Professor of Philosophy Daniel Campos looks at life and the subject he teaches from a variety of angles.

Campos, who has been part of the School of Humanities and Social Sciences for 16 years and was recently named chair of the Philosophy Department, incorporates his passion for mathematics, literature, and sport into his writings and his lessons. Before Brooklyn College, Campos taught at Penn State University while pursuing his Ph.D. After completing a doctorate, he was a postdoctoral scholar at the Dibner Library of the Smithsonian Institution and then at the Catholic University of São Paulo, Brazil. The diverse education Campos received prepared him well for Brooklyn College.

We asked Campos about his experience in and out of the classroom and the eclectic symposium, “Great Circles: Mathematics, Philosophy, and Poetry,” he hosted at the college in spring 2023.

What is your area of expertise?

In terms of philosophical traditions, I mostly research and write about philosophies from the Americas. That includes Anglo-, Latin-, and Native American philosophies as well as U.S. Latin philosophies. Currently, I am researching Lakota, Haudenosaunee, and other Native American philosophies regarding the sacredness of the land. As a teacher, I also emphasize African- and Asian-American philosophies.

In terms of topics, I have been focused recently on the ethics of immigration from American perspectives and on American conceptions of the good life—especially how love between people and communal respect for the land can sustain the ethical life of societies.

What do you plan to bring to your new role as chair of the Philosophy Department?

I have been chair for one year. I have two more years to serve. I am committed to making a personal presence on campus—for students, staff, and faculty—an enriching and worthwhile experience, for example, through conferences, lectures, debates, and gatherings that are both social and academic. We discuss philosophy and have good meals! I want to support student initiatives through Philosophy Society events.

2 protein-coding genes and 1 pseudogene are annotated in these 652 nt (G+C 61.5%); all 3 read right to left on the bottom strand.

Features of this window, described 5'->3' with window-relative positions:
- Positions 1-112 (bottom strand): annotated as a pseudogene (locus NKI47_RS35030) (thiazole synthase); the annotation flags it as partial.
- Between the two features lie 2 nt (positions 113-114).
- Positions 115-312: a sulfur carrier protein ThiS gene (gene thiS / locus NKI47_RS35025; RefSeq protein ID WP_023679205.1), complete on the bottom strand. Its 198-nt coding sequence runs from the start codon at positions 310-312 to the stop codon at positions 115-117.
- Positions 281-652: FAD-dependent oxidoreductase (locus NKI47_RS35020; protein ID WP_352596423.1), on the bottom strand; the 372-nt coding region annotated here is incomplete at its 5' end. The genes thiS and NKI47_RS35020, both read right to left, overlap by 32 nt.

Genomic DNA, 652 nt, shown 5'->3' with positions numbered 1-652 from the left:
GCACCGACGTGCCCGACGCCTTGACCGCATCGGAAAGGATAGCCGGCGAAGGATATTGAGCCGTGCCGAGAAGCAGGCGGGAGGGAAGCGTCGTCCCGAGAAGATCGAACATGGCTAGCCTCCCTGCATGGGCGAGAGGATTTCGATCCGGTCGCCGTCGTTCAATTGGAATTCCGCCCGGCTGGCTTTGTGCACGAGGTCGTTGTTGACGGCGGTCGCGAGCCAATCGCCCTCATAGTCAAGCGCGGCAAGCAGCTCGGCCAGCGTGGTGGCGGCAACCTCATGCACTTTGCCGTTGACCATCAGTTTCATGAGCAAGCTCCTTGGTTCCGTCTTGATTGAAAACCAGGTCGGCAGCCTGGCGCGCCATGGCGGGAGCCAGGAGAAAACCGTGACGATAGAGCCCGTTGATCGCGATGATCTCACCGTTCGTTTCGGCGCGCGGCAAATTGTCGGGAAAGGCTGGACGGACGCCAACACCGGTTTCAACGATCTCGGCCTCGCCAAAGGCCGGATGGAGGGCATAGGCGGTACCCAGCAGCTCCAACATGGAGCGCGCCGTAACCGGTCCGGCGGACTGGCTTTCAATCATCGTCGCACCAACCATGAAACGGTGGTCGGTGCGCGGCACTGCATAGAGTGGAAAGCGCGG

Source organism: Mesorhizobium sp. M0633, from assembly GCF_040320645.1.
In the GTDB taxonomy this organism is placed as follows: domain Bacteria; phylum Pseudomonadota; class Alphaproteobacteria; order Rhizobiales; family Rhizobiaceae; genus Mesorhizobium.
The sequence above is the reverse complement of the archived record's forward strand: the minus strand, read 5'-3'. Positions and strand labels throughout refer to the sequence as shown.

I also want our department to offer culturally pluralistic courses more regularly. So far, we have been able to reactivate the course in Asian philosophy. In the fall, we are offering Jewish and African-American philosophy and another course that emphasizes Islamic philosophical traditions (Landmarks in History of Philosophy). Later, we will offer Latin American and Africana philosophy courses as well as courses on race, justice, and equality.

You recently organized a symposium, “Great Circles: Mathematics, Philosophy, and Poetry.” What was the inspiration for that, and what did you take away from the event?

Daniel Campos speaks at the symposium, “Great Circles: Mathematics, Philosophy, and Poetry,” which he organized and was held at Brooklyn College on June 9.

A “symposium” is literally a banquet—read Plato’s dialogue The Symposium if you are curious—and this event was a philosophical and professional celebration. A group of philosophers, humanists, professors, higher education consultants, and Brooklyn College students and alumni gathered to discuss the relationship between mathematics, philosophy, and poetry.

We approached them as intellectual and creative endeavors that enrich human experience and our understanding of our world and our place in it. The work of distinguished philosopher and poet Emily Grosholz was at the heart of the discussions, illuminating our conversations. There was rigorous, thoughtful scholarship, poetry readings, intellectual friendship, joy, and good food.

What would you tell students who might be interested in studying philosophy but don’t understand much about it or its application?

Philosophy means the love of wisdom. It provides a way to pursue intellectual wonder and curiosity and to discover one’s vocation, one’s calling. To me, philosophy is a way of life. The philosophy we read, discuss, and write in courses, conferences, symposia, and debates is important for the sake of living a good life. In short, the true value of studying philosophy lies in the way it helps one to discover the life one finds worthwhile. As an academic field, philosophy hones students’ analytic, logical, and communication skills; trains them to become ethical professionals; and is one of the best majors to prepare them for careers in law, journalism, medicine, teaching, social work, justice, and other fields. Recent graduates from our department are now teachers, physicians, lawyers, and project managers, or are studying organizational psychology or cognitive neuroscience, for example. philosophy graduates earn high median salaries, close to $80,000 per year. But the joy of philosophizing is to question, imagine, and think about worthy life paths.